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The 50 greatest fairy tale movies

40. Alice In Wonderland (1915)

The Fairy Tale Movie: The first full adaptation of Alice (after the eight-minute short of 1903) is a fifty-minute silent movie, which uses a raft of vivid imagery to perfectly capture the irreverent mayhem of the source material. When the narrative is this much of a mindfuck, who needs dialogue anyway?

Most Magical Moment: The arrival of the ginormo-headed Duchess. Yikes!

39. Valerie And Her Week Of Wonders (1970)

The Fairy Tale Movie: This Czech oddity uses various fairy tale tropes to convey the traumatic nature of a little girl's journey into adulthood as she gets her first period. Extremely dark, but an innovative way of adapting the genre.

Most Magical Moment: The occasional lapses in the appearance of the handsome prince, who is hiding a deathly white secret behind his veneer of charm.

38. The Adventures Of Baron Munchausen (1988)

The Fairy Tale Movie: Terry Gilliam's sprawling fantasy is the dictionary definition of 'uneven', but there's plenty of fun to be had along the way, including Robin Williams removing his own head and Uma Thurman dancing in mid-air.

Most Magical Moment: The introduction of a monstrous sea creature who swallows the travellers whole.

37. Howl's Moving Castle (2004)

The Fairy Tale Movie: Hiyao Miyazaki's joyful fantasy is an offbeat love story involving witches, wizards and the walking palace that gives the film its name. There are echoes of Peter Pan in Howl's unwillingness to grow up, but this one is too much of an original for any other comparisons to really stand up.

Most Magical Moment: The discovery of the wondrous dream cave in which Howl's true nature is finally revealed.

36. Ella Enchanted (2004)

The Fairy Tale Movie: A wry spin on Cinderella in which Anne Hathaway sets out to find her prince, in order to break the spell of obedience under which she labours. Watch out for The Princess Bride's Cary Elwes as the villain, and Steve Coogan as the voice of his talking snake.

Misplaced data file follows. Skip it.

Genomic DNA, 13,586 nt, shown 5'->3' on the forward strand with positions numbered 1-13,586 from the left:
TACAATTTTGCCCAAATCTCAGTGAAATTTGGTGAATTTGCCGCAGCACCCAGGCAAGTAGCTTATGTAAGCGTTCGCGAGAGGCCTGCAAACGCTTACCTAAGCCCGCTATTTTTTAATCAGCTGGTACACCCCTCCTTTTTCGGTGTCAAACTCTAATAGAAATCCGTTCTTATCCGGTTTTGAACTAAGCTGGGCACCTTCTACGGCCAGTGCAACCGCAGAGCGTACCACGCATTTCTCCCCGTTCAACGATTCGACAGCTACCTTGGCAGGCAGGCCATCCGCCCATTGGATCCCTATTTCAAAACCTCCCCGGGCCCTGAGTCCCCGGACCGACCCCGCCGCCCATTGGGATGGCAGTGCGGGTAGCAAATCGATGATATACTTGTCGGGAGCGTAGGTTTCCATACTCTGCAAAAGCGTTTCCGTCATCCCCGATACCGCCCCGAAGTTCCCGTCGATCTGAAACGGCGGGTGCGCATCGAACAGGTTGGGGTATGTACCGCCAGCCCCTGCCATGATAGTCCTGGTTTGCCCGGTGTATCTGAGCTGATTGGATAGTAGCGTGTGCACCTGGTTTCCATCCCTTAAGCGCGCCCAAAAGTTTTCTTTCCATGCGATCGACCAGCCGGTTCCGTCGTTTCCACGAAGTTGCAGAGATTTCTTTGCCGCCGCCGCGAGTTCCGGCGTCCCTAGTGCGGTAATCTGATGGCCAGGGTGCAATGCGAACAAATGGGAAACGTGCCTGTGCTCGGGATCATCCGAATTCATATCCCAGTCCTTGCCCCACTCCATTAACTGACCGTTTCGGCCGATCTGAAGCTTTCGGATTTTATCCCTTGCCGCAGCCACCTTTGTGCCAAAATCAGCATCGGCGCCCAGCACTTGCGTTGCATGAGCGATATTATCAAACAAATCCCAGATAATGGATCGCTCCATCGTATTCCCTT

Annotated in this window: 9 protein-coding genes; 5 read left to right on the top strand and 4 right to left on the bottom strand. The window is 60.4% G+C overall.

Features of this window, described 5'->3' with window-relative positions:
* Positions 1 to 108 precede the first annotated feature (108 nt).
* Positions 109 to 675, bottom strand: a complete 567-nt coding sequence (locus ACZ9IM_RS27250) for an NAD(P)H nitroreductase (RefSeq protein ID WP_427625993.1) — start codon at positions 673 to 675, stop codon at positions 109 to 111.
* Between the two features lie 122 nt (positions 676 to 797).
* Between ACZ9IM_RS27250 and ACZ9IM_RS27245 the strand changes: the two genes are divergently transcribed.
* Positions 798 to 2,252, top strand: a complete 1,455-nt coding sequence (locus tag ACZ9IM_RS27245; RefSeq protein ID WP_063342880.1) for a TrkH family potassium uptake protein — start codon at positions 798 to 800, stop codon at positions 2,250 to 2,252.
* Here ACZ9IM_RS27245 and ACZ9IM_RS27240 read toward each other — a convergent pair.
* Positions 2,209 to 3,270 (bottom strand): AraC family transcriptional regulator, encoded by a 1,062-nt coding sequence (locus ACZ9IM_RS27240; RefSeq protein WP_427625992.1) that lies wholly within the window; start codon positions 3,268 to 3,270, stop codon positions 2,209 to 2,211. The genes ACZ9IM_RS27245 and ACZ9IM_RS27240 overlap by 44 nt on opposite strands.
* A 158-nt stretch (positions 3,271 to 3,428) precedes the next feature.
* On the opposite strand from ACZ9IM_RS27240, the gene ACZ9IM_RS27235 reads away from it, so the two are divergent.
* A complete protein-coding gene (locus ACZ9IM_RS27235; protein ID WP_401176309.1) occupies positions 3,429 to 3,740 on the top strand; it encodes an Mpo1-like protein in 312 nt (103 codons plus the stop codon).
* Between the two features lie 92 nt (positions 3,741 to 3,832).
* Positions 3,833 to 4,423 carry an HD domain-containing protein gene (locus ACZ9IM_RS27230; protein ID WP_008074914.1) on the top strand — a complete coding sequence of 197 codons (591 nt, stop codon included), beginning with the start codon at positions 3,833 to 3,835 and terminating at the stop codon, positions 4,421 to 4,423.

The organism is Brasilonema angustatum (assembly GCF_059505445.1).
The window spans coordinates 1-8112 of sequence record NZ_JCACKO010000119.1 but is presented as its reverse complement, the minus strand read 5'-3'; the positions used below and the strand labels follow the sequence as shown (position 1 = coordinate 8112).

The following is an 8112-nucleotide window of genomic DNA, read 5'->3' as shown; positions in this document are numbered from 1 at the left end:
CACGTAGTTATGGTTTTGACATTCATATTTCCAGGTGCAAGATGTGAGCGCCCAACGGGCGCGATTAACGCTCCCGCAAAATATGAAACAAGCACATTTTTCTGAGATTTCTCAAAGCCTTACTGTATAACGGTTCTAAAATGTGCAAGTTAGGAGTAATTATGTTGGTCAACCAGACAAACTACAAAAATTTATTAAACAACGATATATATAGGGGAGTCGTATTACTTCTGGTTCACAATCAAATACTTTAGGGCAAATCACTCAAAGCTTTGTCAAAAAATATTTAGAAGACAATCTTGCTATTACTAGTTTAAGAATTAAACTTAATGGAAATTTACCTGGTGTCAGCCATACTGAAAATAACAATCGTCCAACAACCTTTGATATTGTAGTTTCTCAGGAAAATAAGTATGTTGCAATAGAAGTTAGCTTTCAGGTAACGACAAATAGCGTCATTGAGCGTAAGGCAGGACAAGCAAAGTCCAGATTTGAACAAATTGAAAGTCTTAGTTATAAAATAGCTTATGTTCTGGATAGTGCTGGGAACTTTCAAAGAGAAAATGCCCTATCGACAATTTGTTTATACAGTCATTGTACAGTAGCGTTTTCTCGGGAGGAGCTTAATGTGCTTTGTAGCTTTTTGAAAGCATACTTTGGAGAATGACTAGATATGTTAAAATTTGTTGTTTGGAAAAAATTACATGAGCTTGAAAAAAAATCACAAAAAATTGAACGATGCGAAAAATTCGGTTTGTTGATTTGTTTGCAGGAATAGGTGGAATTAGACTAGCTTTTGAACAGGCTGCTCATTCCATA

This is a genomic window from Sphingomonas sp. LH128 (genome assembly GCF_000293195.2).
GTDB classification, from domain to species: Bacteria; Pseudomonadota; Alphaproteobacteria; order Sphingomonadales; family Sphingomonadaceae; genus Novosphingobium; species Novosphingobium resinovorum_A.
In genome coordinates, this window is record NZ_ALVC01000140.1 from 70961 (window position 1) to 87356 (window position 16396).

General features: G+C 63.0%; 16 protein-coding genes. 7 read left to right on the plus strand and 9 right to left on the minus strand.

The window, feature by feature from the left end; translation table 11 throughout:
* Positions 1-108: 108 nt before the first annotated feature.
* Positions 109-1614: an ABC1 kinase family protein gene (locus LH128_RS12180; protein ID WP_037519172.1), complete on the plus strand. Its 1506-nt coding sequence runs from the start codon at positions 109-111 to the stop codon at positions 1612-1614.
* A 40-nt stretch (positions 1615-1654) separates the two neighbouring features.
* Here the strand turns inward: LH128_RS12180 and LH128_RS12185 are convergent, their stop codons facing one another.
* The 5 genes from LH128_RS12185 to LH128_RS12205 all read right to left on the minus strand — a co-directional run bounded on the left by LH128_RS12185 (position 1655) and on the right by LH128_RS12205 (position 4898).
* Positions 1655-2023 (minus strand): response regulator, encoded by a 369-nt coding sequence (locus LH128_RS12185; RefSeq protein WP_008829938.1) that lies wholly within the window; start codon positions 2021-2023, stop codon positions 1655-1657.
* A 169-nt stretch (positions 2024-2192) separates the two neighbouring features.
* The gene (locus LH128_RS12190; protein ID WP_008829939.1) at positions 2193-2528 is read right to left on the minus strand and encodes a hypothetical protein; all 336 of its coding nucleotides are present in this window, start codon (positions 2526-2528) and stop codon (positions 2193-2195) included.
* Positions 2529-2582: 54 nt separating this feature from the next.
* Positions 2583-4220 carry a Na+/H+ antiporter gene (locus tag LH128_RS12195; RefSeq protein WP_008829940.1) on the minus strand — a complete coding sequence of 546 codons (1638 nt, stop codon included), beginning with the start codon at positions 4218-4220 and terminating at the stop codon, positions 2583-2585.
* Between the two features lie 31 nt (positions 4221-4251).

Most Magical Moment: An encounter with a group of hungry ogres in which crisis is narrowly averted by the arrival of Hugh Dancy's swashbuckling prince.

35. LadyHawke (1985)

The Fairy Tale Movie: An oft overlooked '80s offering from Richard Donner, in which Matthew Broderick's thief attempts to reunite a cursed knight and his beau, who have been transformed into a wolf and a hawk respectively. An ace supporting cast takes this one up a few notches, with Michelle Pfeiffer, Rutger Hauer and Alfred Molina all joining in the fun.

Most Magical Moment: The first appearance of the bewitchingly beautiful Pfeiffer. Now that's magic

34. Sleeping Beauty (1959)

The Fairy Tale Movie: The last Disney fairy tale produced by Walt himself, in which the titular princess is cursed by cruel fairy Maleficent and doomed to an eternal sleep until woken by the kiss of true love. Enter the noble Prince Phillip

Most Magical Moment: What do you think? It's the kiss isn't it! Made all the more awesome by the fact that Phillip has come straight from chucking a sword through Maleficent's heart

33. The Company Of Wolves (1984)

The Fairy Tale Movie: Neil Jordan presents a profoundly messed-up, psycho-sexual take on the Little Red Riding Hood story, including several elements you won't remember from the original tale. A jilted husband ripping his own face off, for one

Most Magical Moment: The wedding party scene in which a gatecrashing witch transforms the guests into a pack of snarling wolves.

32. The NeverEnding Story (1984)

The Fairy Tale Movie: A shy little boy with a love of books escapes the trials and tribulations of school life by disappearing through the pages of one dusty old tome into a magical fantasy land, where he must help save the locals from an advancing force known as The Nothing.

Most Magical Moment: When our hero first meets Falkor, the luckdragon. It just about balances out the horror of Artax's death.

31. Shrek 2 (2004)

The Fairy Tale Movie: The plot might be stretched a little thin second time around, but Shrek 2 is still stuffed with sly, genre-mocking humour and loveable characters. Not as startlingly original this time then, but no less enjoyable for all that.

Most Magical Moment: The giant gingerbread man is a bit of a crowd pleaser, as he sets about smashing up the castle's defences.

George Wales
George is GR's resident movie news person, based out of London. He understands that all men must die, but he'd rather not think about it.